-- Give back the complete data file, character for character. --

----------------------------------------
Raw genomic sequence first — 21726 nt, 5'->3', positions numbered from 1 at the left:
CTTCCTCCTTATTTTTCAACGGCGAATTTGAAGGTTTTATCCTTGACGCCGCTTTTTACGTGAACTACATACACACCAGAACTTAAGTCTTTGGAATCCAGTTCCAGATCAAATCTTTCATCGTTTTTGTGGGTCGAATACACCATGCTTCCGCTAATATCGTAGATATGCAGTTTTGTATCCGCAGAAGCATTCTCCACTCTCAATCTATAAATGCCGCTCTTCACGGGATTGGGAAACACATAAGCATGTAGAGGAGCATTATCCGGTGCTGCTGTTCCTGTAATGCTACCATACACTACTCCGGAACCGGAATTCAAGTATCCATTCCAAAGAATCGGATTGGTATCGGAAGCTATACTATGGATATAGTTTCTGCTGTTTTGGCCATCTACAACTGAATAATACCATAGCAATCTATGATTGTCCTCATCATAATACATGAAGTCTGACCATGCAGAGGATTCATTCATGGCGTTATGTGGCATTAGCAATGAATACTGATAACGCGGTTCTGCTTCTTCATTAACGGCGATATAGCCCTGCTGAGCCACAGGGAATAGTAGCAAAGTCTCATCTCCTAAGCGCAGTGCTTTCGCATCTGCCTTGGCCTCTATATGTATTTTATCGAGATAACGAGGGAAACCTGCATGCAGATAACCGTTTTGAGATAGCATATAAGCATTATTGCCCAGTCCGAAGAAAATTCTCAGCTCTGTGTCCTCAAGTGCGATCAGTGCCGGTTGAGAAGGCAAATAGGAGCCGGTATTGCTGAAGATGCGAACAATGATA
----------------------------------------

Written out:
Raw genomic sequence first — 21726 nt, 5'->3', positions numbered from 1 at the left:
CTTCCTCCTTATTTTTCAACGGCGAATTTGAAGGTTTTATCCTTGACGCCGCTTTTTACGTGAACTACATACACACCAGAACTTAAGTCTTTGGAATCCAGTTCCAGATCAAATCTTTCATCGTTTTTGTGGGTCGAATACACCATGCTTCCGCTAATATCGTAGATATGCAGTTTTGTATCCGCAGAAGCATTCTCCACTCTCAATCTATAAATGCCGCTCTTCACGGGATTGGGAAACACATAAGCATGTAGAGGAGCATTATCCGGTGCTGCTGTTCCTGTAATGCTACCATACACTACTCCGGAACCGGAATTCAAGTATCCATTCCAAAGAATCGGATTGGTATCGGAAGCTATACTATGGATATAGTTTCTGCTGTTTTGGCCATCTACAACTGAATAATACCATAGCAATCTATGATTGTCCTCATCATAATACATGAAGTCTGACCATGCAGAGGATTCATTCATGGCGTTATGTGGCATTAGCAATGAATACTGATAACGCGGTTCTGCTTCTTCATTAACGGCGATATAGCCCTGCTGAGCCACAGGGAATAGTAGCAAAGTCTCATCTCCTAAGCGCAGTGCTTTCGCATCTGCCTTGGCCTCTATATGTATTTTATCGAGATAACGAGGGAAACCTGCATGCAGATAACCGTTTTGAGATAGCATATAAGCATTATTGCCCAGTCCGAAGAAAATTCTCAGCTCTGTGTCCTCAAGTGCGATCAGTGCCGGTTGAGAAGGCAAATAGGAGCCGGTATTGCTGAAGATGCGAACAATGATA